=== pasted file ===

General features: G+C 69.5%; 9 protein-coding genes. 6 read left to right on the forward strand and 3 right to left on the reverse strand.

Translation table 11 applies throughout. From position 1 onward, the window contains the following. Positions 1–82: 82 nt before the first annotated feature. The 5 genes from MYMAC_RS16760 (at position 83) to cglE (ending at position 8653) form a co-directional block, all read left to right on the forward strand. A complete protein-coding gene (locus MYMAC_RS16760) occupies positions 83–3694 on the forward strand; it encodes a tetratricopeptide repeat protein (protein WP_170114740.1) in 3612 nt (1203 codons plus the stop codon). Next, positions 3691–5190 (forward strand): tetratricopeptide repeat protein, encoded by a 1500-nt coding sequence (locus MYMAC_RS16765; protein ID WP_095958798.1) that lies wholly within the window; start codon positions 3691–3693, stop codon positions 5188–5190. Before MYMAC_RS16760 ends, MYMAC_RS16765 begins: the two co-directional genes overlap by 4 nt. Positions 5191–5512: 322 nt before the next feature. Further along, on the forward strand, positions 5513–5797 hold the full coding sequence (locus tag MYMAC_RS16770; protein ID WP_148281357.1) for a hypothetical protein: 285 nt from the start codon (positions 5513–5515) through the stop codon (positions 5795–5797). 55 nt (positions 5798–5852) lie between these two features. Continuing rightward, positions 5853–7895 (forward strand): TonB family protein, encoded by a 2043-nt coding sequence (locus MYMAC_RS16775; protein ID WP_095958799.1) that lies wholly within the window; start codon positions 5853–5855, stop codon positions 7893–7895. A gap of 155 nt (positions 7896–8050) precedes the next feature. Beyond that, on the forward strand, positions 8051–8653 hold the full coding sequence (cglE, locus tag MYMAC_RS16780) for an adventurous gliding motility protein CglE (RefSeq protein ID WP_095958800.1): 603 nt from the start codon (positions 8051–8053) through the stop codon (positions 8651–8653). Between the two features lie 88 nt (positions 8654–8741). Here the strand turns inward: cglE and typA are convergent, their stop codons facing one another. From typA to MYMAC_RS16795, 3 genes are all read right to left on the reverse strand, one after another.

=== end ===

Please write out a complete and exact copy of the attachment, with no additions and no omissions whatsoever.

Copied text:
General features: G+C 69.5%; 9 protein-coding genes. 6 read left to right on the forward strand and 3 right to left on the reverse strand.

Translation table 11 applies throughout. From position 1 onward, the window contains the following. Positions 1–82: 82 nt before the first annotated feature. The 5 genes from MYMAC_RS16760 (at position 83) to cglE (ending at position 8653) form a co-directional block, all read left to right on the forward strand. A complete protein-coding gene (locus MYMAC_RS16760) occupies positions 83–3694 on the forward strand; it encodes a tetratricopeptide repeat protein (protein WP_170114740.1) in 3612 nt (1203 codons plus the stop codon). Next, positions 3691–5190 (forward strand): tetratricopeptide repeat protein, encoded by a 1500-nt coding sequence (locus MYMAC_RS16765; protein ID WP_095958798.1) that lies wholly within the window; start codon positions 3691–3693, stop codon positions 5188–5190. Before MYMAC_RS16760 ends, MYMAC_RS16765 begins: the two co-directional genes overlap by 4 nt. Positions 5191–5512: 322 nt before the next feature. Further along, on the forward strand, positions 5513–5797 hold the full coding sequence (locus tag MYMAC_RS16770; protein ID WP_148281357.1) for a hypothetical protein: 285 nt from the start codon (positions 5513–5515) through the stop codon (positions 5795–5797). 55 nt (positions 5798–5852) lie between these two features. Continuing rightward, positions 5853–7895 (forward strand): TonB family protein, encoded by a 2043-nt coding sequence (locus MYMAC_RS16775; protein ID WP_095958799.1) that lies wholly within the window; start codon positions 5853–5855, stop codon positions 7893–7895. A gap of 155 nt (positions 7896–8050) precedes the next feature. Beyond that, on the forward strand, positions 8051–8653 hold the full coding sequence (cglE, locus tag MYMAC_RS16780) for an adventurous gliding motility protein CglE (RefSeq protein ID WP_095958800.1): 603 nt from the start codon (positions 8051–8053) through the stop codon (positions 8651–8653). Between the two features lie 88 nt (positions 8654–8741). Here the strand turns inward: cglE and typA are convergent, their stop codons facing one another. From typA to MYMAC_RS16795, 3 genes are all read right to left on the reverse strand, one after another.